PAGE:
I remember, a long time ago, if I watched the news on tv, there was usually a pretty good chance that what I was hearing was true.
Now, it seems that there is a pretty good chance that it is not.
I find myself getting angry.
Just tell the truth.
Then, I realize that most can’t.
They cannot tell truth from lies.
They belong to their father, the devil, and they want to carry out their father’s desires. He was a murderer from the beginning, not holding to the truth, for there is no truth in him. When he lies, he speaks his native language, for he is a liar and the father of lies. (John 8:44 NIV)
It still can get discouraging, when I try to point out the lies that I see.
I think, in my conversations, I will try to discern who is the father of the one I am talking to.
Maybe the children of light will be able to hear the truth.
There has to be a standard, doesn’t there.
“Trust in the Lord with ALL your heart, and don’t lean on your own understanding. In ALL your ways, acknowledge Him, and He will make your paths straight.” (Proverbs 3:5-6)
Oh, one other thing. There is a standard, a plumb line to know the truth.
Jesus said, “I am the way, the truth, and the life. No one comes to the Father except through me.” (John 14:6)
You can argue against this.
But, it is still the truth.
Mower dies three times in a row going through not so tall grass.
Wendy: What’s wrong with the mower?
Me: I hate this mower. It’s still not picking up the grass, and the old cuttings are stalling it out.
Wendy: Are you sure you have the grass catcher on right?
Me: Yeah, there’s only one way to put it on.
Wendy: Maybe you don’t have the right way.
Wendy: Maybe you have the blade on backwards.
Me: No, I put it on the way the original was on.
Wendy: Maybe a dude put it together in the first place. ( She didn’t actually say this. She would never say, “Dude.”)
Wendy: Seriously, maybe it is on backwards.
Me: Look at which way the blade turns when I pull the rope.
(I tilt the mower so she can see, pull the rope.)
Me: Which way?
Wendy: This way.( She shows me with her hands) Counterclockwise.
Me: Are you sure? ( I pulled the rope again)
Me : It is on backwards.
Wendy: I’m not my father’s daughter for nothing. (She walks into the house.)
So, I change the blade and start mowing again, but three times the grass catcher falls off.
Me: I hate this mower. WENDY! Would you take a look at this grass catcher?
Just to be clear, I am not inclined to seek thrills.
Comfort zones, good.
The thrill rides at the fair never had that much appeal.
The only reason I ever tried them was peer pressure.
If I record a football game to watch later, I don’t mind learning the outcome before I watch it, so I don’t have to feel that stress.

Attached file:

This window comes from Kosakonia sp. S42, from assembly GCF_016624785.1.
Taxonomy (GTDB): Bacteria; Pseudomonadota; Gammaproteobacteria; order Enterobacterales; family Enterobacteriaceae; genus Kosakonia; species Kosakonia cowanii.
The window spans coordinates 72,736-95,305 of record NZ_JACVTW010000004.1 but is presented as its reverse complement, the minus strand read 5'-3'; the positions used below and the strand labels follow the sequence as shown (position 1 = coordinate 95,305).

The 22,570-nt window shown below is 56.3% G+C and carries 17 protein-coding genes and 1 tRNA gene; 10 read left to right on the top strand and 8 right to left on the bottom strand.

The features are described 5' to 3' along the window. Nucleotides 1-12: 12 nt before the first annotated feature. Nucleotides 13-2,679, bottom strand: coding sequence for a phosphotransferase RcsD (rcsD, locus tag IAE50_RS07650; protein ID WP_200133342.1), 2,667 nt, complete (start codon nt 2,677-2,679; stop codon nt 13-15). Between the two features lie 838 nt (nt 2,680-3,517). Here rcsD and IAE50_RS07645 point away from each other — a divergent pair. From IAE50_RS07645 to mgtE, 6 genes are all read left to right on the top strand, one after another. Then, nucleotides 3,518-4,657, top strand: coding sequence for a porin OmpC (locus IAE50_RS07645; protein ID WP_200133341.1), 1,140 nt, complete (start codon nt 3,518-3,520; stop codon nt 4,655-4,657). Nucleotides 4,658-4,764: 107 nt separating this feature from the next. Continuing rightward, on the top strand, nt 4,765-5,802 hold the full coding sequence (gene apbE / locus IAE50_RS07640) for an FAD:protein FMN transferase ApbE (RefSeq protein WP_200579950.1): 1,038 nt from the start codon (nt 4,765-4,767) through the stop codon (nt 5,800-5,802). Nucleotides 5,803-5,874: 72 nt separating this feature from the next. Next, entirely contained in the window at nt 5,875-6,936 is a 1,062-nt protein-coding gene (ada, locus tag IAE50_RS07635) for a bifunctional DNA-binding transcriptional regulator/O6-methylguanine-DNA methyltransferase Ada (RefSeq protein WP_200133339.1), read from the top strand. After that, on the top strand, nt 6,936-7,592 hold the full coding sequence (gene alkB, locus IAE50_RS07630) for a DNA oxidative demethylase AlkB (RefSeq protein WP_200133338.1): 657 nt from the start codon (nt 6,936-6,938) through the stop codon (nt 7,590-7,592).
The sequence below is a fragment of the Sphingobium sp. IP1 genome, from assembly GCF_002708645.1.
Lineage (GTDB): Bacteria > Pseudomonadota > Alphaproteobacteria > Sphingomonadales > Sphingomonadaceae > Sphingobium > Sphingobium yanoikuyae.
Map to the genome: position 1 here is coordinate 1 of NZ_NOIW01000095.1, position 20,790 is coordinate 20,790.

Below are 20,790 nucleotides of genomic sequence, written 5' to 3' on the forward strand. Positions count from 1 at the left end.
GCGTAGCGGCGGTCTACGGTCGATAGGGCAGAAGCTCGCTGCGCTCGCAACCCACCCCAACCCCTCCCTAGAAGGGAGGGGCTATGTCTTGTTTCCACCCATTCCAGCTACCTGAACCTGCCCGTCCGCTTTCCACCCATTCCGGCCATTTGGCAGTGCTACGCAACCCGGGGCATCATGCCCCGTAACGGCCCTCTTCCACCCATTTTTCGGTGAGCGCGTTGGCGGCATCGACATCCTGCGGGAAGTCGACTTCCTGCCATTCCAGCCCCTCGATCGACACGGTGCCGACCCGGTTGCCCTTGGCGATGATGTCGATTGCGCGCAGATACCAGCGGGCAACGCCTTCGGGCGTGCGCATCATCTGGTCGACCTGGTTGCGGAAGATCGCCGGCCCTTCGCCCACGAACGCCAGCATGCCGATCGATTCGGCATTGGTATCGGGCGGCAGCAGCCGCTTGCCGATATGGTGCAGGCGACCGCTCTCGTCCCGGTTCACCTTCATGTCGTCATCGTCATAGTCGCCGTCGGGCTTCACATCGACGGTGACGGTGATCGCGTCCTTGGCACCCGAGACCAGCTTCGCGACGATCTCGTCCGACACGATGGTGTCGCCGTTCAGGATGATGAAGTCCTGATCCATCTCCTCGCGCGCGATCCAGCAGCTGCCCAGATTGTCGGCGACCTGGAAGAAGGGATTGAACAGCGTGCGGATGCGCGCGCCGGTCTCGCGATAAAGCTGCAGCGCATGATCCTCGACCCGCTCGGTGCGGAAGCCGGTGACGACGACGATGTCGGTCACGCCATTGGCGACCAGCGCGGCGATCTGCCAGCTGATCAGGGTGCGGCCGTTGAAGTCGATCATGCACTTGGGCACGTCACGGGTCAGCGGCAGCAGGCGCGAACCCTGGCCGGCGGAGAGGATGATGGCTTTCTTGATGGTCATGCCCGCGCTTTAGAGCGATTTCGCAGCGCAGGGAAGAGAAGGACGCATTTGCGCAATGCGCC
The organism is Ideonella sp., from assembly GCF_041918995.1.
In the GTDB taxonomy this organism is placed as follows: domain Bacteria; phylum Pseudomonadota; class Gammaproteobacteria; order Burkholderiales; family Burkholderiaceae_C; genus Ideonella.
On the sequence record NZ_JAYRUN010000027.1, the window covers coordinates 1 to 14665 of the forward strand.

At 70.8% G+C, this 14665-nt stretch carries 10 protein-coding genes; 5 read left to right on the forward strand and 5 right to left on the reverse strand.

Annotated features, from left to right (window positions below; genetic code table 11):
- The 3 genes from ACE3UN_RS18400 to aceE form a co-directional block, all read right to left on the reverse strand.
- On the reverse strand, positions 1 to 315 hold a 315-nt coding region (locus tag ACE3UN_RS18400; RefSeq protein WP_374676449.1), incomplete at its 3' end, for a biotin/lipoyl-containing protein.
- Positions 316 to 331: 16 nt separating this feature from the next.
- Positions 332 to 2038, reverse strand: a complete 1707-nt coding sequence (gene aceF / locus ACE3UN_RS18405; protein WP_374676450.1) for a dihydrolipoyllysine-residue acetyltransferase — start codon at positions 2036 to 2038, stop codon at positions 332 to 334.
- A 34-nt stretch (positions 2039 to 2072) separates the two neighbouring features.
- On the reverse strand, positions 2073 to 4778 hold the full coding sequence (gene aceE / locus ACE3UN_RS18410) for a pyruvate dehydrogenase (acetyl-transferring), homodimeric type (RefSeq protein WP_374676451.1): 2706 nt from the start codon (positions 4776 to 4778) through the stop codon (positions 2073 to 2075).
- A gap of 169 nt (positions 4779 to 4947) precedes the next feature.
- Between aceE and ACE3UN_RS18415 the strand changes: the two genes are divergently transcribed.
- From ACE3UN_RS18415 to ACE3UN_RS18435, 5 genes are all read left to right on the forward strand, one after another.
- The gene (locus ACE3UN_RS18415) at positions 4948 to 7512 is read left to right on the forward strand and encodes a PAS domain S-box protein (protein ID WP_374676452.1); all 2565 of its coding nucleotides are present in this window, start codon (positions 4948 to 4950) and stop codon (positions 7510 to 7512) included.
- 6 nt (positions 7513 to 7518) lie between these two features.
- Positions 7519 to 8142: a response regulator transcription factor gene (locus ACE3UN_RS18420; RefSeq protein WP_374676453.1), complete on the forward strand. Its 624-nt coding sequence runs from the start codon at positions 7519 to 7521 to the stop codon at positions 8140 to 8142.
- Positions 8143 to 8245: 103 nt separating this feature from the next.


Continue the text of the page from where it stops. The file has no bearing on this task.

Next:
If my team lost, I don’t really need to see how.
Adrenaline, while necessary in certain situations, kinda makes me jumpy and nervous. I am not addicted to it.
I like people to like me.
Never have liked to make people around me uncomfortable.
I was always “decently athletic”, strong for my slight build, having pretty good hand-eye coordination, pretty fast runner.
But training was not my strong suit.
Laziness was my default position.
So mediocrity in athletics was the usual result.
School was easy for me, at least through high school.
I didn’t have to study. I just got it.
In college, that “lazy gene” got me.
College, not so easy.
I didn’t do well.
In love, well, don’t we all want what makes us happy?
In work, wanting to be liked, I always tried my best to please my bosses.
I usually did.
Sometimes, life would throw me a choice that was difficult to reconcile with my easy-going nature.
The stress of that type of decision made me jumpy and nervous.
I chose badly.
Once, I got fired for stealing.
Once, I got fired for lying about getting fired for stealing.
Not my comfort zone.
Generally, everything I ever did in any area of my life was for my own self-preservation, anything I could do to keep my life from being too hard.
Even line on a level slope.
“When I became a man, I put away childish things.”
May 8, 1978 everything changed.
The focus of my life that had always been inward, suddenly began to be upward.
The God that I had ignored most of my life, suddenly called me to come to Him.
I find myself being pushed to “step out of my comfort zone.”
My tendencies are still there, to hide, to put up walls.
But, there is a power that is not my power, that moves me, directs me, talks to me, teaches me, understands me.
“And when I run with Him, I feel His pleasure!”